The mass of data and information that is readily available on the Internet on demand makes it easy to forget. Bulimia learning dominates the scene: eat, throw up - that's it for today. Marx couldn't have said it better. The notebooks in which he stored his immense knowledge day after day in his daily study in his London library no longer have any function.
Andreas Rödder can wholeheartedly join those scientists who still use their theories analytically - without any data! - develop. Because today empiricists hurl the sentence at them everywhere: “We are data-driven!” We are data-driven, we only make informed decisions when we have collected a sufficient amount of data - big data.
In view of this proposition, the theorist thinks two things:
First: The empiricists seem to believe that the theorists are becoming unscientific because they work without data and instead only with analytical acumen, pencil and paper. After all, that would not only offend a philosopher like Karl Marx, but also scientific greats like Newton or Einstein.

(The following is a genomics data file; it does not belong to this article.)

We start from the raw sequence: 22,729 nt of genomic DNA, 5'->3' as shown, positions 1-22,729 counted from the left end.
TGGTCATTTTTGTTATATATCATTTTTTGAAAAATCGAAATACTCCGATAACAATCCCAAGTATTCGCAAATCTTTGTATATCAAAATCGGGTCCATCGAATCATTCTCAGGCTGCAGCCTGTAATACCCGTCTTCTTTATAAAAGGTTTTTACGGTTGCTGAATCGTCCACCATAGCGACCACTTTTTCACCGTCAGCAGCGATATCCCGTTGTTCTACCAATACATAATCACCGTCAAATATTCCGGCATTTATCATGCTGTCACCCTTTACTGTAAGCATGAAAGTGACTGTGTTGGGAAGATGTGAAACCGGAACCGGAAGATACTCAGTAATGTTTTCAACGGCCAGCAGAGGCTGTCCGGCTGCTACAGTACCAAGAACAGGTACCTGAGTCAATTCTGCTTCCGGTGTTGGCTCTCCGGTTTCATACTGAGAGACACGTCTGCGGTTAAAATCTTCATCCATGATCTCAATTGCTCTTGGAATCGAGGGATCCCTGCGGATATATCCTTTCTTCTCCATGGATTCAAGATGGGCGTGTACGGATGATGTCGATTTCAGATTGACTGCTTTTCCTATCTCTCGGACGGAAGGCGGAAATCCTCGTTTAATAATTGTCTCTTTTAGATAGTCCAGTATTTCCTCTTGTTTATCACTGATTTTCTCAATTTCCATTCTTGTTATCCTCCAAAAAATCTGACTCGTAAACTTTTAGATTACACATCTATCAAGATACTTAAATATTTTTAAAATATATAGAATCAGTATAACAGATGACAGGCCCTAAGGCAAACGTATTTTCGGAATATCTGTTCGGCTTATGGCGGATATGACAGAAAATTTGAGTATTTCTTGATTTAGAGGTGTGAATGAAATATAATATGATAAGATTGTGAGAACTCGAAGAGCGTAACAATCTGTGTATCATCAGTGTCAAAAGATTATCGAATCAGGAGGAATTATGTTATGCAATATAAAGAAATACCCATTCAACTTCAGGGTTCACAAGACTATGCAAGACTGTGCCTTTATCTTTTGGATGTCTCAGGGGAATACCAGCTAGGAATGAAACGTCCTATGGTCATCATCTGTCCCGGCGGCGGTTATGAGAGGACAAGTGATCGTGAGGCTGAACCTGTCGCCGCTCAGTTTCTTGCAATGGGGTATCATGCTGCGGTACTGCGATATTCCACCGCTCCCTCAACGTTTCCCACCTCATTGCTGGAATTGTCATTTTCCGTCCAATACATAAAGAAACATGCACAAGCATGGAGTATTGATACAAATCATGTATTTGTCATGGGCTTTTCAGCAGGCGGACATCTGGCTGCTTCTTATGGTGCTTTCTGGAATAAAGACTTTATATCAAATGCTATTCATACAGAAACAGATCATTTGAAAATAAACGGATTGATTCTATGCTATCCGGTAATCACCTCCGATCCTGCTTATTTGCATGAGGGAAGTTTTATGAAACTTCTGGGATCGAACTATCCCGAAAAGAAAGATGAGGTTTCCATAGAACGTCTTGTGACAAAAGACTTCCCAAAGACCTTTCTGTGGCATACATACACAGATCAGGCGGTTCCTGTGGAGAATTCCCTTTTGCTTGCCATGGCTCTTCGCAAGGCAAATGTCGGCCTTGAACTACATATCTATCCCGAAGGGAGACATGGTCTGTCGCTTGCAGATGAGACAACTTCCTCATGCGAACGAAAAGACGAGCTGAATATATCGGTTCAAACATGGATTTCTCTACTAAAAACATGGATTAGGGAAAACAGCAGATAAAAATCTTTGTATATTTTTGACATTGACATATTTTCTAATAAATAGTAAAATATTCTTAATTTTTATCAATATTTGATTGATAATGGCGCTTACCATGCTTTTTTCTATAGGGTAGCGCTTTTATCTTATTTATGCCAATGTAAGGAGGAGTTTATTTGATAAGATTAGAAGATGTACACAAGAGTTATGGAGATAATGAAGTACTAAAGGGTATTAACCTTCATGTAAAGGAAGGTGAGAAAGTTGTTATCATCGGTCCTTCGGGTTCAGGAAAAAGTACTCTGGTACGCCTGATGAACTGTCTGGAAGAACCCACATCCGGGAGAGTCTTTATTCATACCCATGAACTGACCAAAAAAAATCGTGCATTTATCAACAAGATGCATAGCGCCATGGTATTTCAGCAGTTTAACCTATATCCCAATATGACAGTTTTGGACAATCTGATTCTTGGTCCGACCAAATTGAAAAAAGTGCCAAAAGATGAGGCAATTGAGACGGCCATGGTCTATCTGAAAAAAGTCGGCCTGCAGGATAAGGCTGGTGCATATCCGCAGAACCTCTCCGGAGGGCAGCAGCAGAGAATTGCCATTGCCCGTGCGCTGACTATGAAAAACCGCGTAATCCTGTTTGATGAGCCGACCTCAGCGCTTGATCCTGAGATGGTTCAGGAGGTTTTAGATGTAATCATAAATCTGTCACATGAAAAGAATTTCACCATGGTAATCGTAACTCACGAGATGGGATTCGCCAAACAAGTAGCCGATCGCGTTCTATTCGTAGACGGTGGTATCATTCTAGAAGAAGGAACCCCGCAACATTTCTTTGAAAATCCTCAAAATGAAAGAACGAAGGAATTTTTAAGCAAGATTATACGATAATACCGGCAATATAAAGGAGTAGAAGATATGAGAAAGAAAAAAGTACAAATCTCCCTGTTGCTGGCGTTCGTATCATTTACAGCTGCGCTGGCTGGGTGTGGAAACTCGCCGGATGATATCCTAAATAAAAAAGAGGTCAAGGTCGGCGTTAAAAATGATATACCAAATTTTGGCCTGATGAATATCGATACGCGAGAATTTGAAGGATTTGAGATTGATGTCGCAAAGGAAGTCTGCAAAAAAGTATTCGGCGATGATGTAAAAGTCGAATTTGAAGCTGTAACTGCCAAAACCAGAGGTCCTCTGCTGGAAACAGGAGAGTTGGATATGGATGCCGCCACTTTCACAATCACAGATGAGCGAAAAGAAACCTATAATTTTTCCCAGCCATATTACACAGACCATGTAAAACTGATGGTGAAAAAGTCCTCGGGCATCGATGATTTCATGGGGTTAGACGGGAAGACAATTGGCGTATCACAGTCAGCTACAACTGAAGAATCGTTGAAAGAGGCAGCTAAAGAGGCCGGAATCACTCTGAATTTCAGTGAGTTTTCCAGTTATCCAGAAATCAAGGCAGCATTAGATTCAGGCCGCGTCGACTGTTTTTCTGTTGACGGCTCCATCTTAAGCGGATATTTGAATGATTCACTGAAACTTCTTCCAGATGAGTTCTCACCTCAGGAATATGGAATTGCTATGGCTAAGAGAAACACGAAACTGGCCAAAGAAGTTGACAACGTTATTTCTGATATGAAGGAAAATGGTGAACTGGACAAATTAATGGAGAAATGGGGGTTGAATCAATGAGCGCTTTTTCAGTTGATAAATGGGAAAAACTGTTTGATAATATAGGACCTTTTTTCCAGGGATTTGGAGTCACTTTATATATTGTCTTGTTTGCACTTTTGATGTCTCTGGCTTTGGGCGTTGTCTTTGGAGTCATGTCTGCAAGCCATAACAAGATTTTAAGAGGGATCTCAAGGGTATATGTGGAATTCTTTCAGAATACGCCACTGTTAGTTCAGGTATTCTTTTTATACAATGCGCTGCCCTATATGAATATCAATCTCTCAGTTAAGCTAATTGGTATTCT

And secondly: if you have to wait until a sufficiently large amount to make your decision - mind you: more historical! - Past data is collected, no innovation can be expected in the future. Innovation results not least from discontinuity. Anyone who records a data series can analyze its history - but not explain it - calculate the status quo and the current situation. As for the prognosis of the situation and the near future, the series continues with a probability distribution around the last data point. That way you hardly get any big breakthroughs.
Nevertheless, the theoretical knowledge is hardly sung nowadays, especially rarely by higher educational institutions. They train scientists in the MINT subjects